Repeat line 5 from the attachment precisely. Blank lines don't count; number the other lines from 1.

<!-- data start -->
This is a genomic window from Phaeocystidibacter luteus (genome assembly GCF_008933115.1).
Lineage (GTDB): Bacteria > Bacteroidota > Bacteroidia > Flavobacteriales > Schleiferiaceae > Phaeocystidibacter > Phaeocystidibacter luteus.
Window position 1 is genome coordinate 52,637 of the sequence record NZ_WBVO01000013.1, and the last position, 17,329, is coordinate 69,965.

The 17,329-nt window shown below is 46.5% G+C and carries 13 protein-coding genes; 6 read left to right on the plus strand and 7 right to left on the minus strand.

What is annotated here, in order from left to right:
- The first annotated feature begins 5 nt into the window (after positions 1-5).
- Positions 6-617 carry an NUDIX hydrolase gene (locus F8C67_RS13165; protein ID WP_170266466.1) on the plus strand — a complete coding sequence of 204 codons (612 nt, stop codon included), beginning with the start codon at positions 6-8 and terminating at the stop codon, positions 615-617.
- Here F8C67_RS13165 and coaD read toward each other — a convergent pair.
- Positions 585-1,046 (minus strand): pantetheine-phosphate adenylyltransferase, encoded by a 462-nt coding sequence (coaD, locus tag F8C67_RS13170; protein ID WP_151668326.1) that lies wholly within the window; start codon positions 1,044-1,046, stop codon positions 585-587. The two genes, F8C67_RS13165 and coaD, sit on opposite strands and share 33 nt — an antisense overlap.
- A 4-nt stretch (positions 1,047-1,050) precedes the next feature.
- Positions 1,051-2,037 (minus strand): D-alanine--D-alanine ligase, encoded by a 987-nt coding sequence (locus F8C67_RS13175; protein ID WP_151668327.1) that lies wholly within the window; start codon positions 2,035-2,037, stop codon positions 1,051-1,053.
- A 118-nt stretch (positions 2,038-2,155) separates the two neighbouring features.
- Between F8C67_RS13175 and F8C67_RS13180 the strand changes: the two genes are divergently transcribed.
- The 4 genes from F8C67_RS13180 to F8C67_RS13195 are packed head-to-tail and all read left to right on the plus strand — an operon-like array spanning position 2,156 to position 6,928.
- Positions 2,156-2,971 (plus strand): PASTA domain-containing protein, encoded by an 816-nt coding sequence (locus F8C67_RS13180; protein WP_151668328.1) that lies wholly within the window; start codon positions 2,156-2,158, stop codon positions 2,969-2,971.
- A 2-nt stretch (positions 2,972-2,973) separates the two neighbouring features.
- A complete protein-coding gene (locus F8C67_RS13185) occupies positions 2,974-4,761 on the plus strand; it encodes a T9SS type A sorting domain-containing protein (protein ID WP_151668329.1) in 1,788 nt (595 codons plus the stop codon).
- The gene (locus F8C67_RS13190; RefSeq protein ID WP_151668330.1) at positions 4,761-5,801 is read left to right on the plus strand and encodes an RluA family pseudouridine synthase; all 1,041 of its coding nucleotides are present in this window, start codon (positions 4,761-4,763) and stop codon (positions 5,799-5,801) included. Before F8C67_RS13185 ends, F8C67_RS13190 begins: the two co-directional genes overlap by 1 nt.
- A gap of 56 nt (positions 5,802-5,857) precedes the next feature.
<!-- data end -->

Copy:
What is annotated here, in order from left to right: